Wole Olanipekun (SAN): also a generous donor to Ekiti COVID-19 fund

Wole Olanipekun

Chief Wole Olanipekun, a Senior Advocate of Nigeria (SAN), has said that Nigeria must embrace e-learning for educational development amid the coronavirus (COVID-19) pandemic.

Olanipekun stated this on Thursday during the inauguration of projects and the unveiling of new Vice-Chancellor for Ajayi Crowther University(ACU) in Oyo.

Olanipekun is also the Chairman, Governing Council of the University.

At the event, Olanipekun unveiled Prof. Timothy Adebayo as the new VC to succeed Prof. Dapo Asaju by end of October.

Olanipekun said the major lesson from COVID-19 in terms of education was the need to key into e-learning.

He said that embracing e-learning at this period was the only way the nation’s education sector would not take the back seat.

“I think by now, the federal and state government ought to have learned that COVID-19 has come. We pray that it shall not come to stay. But again, nobody can foretell what tomorrow has in stock.

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“Life itself is full of ups and downs. It cannot be rosy all the time. And therefore, it is necessary for the government and the people to always prepare for the rainy day.

“On education, I am pleading with the government and the people to always prepare for the future. This is because people like us are beneficiaries of good education in Nigeria. We went to university,” said.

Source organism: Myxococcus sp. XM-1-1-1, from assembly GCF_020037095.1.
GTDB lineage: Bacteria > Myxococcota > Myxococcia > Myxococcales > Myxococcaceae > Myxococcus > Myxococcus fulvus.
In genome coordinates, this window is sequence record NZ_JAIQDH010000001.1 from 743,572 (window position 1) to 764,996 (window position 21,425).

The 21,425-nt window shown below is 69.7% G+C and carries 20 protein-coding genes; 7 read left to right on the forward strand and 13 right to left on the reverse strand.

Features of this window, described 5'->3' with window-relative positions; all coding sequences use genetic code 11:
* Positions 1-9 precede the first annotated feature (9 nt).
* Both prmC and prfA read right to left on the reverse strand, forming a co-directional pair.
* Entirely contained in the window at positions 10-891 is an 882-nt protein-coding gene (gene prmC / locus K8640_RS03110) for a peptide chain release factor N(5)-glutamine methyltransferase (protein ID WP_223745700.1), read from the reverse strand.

The governing council chairman recalled the efforts of the university at ensuring its students concluded their classes and examinations virtually.

He said that their teachers and students were not on campus, adding they related and interfaced virtually.

“Their papers have been marked. Their results are out. Their certificates have been signed by the Vice-Chancellor. The only inhibition we have now is from government hang-off.

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“Are they ready to have them to go for their National Youth Service Corps? No. When you look at the federal and state government universities, they have not been able to conduct any examination.

“They have not been teaching. They have been on vacation. They have left the campuses. There is no relationship between the teachers and the student,” he said.

On his part, Asaju, the outgoing Vice-Chancellor, said the country needed to change its curriculum to raise people who think properly, adding the colonial model of education must go.

“Nigerians must believe in this country. They must have a sense of patriotism. And let us begin to change our curriculum to raise people who can think properly.

“Let us have African thinking, principles, training, morality, and see how we can make progress. In the days of our fathers were they not building,” he said.

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He also stressed the need for the country to convene a conference of its brains to produce a blueprint on how to fix agriculture, employment, housing, and youth empowerment.

“We need to heal the inner man. To heal the inner man, we need people like Awolowo whose books can be read and you will know his ideas.

“Whoever is going to build this country and change it must first of all think out his ideas. Don’t just tell his ideas, tell us his ideology,” he said.